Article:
Wednesday, October 16, 2013

Inspiration Stagnation Liberation

photo of my zinnias
top of carved cigar box


I’ve heard of writer’s block, but I wonder if there is such at thing as carver’s block.

I had this beautiful discarded cigar box made of thick cedar wood.  It was just aching to be carved, but the box sat for weeks because I had no inspiration what-so-ever about what to carve on it.  I could use one of those graphic Japanese crest symbols, or Celtic designs, but this box had a certain elegance that seemed to cry out “flowers”.  I went through images of flowers on the internet, but nothing popped out.  I then decided to go through my own file of flower photographs that I had taken myself.  Bingo!  I found a nice photo of zinnias taken in my front yard. 
With some tweaking, the design seemed to fit the box well.  It had nice detail, but not too difficult to carve. I printed the photo on plain paper and then simplified the flowers by selected the elements of the design that I thought would make a good carving on the lid of the box. 
As I mentioned in a previous post, these empty wooden cigar boxes are available from my local cigar store for just $1 each, so I carve the design in the lid first, before I attempt to work on the rest of the box.  If the carving doesn’t work out, I just discard the box without wasting time on the finish or interior of the box.  Well, this carving turned out pretty good, so I went on and finished the box.  I added the black walnut corner inserts.  This was the first time I did this on any box.  I used a special jig that I built based on plans in a box making book.  I cut the thin walnut corner inserts to an 1/8 inch thickness to match the kerf slot made by my table saw blade.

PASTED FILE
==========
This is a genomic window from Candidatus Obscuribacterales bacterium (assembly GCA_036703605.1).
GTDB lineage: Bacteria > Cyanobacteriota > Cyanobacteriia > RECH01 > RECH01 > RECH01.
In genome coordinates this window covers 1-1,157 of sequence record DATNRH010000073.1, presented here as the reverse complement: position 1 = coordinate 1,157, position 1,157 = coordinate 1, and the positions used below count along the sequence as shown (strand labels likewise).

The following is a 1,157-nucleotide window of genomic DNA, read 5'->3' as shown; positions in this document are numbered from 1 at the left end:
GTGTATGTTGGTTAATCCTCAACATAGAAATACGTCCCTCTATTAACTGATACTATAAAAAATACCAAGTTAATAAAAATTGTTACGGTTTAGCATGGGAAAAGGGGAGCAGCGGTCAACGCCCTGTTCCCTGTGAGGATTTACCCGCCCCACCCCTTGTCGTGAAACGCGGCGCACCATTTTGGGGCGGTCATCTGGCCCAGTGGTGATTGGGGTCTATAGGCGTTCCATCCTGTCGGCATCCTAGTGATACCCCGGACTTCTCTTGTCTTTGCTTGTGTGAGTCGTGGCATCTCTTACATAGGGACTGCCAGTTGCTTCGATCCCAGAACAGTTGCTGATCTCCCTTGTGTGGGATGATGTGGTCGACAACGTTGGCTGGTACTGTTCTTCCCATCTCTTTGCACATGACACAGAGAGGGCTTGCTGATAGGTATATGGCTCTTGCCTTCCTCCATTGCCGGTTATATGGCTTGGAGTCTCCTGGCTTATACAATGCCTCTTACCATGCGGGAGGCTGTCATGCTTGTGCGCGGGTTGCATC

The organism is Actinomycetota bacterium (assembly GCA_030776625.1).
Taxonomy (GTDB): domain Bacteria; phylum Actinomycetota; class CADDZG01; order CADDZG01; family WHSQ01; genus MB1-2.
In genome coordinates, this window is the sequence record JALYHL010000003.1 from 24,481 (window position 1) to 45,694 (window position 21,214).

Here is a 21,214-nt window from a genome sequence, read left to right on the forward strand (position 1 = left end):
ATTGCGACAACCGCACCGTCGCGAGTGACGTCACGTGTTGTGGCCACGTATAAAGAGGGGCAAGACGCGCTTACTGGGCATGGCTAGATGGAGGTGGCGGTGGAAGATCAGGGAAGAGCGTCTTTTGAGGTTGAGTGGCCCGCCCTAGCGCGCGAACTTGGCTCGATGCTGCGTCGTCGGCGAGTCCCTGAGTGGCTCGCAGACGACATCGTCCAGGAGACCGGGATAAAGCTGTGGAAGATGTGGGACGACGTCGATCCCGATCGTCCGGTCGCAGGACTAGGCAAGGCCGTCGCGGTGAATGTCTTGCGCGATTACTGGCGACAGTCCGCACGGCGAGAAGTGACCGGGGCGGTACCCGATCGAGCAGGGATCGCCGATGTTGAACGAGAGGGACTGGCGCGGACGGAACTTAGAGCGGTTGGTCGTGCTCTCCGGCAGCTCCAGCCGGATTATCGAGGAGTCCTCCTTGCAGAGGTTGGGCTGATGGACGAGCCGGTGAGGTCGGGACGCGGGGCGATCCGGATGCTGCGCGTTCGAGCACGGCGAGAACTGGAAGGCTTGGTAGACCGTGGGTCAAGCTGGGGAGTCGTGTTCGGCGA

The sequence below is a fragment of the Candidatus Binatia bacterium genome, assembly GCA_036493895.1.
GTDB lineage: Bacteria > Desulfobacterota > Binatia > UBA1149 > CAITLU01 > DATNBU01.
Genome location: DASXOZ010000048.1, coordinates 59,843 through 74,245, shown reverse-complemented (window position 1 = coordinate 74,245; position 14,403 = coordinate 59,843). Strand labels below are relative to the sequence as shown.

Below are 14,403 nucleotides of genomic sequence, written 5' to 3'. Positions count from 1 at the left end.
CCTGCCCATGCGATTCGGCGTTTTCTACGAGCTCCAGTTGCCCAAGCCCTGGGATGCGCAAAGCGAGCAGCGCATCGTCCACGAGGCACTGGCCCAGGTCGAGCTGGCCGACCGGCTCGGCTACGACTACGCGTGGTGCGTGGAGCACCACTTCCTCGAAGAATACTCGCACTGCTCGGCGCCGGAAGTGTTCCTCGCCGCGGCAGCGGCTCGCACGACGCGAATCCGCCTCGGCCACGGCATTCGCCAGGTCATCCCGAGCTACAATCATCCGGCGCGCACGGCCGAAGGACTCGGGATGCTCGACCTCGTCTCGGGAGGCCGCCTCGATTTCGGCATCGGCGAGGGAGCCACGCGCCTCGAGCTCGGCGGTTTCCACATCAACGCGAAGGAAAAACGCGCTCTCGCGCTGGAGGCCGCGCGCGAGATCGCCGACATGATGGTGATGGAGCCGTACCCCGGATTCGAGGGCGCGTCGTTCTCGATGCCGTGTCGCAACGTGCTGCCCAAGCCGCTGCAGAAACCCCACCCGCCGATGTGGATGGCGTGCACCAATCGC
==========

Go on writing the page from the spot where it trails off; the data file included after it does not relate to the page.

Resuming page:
interior tray
I finished the box by using the interior cedar side spacers that came with the box to construct an interior tray.  Like anything else, the more of these interior trays I make, the better they turn out. I’m pretty pleased with the resulting box.
The finished keepsake box
Now, I have to get inspired for my next carved box.  Any suggestions?


Anonymous said...

Dad - it's me Dave. Just had to comment that in all the wood working shows I have watched one of the few things i told myself I would (could) do when I get around to crafting myself is the splined mitred corners... I like how good they look for so little (I assume) effort. Wait, did I just deflate your work here, because I didn't mean to. Your interior looks great and the top has those "relieved" sides/edges... did it come that way or did you add that detail because it looks good.

John M. Casteline said...

The relieved top edges were part of the original cigar box. I didn't create them. The box had a great shape to start with. By using the sawing fixture/jig, the splinded mitered corners were a lot easier than I thought they would be. The hardest part was accurately cutting the splines.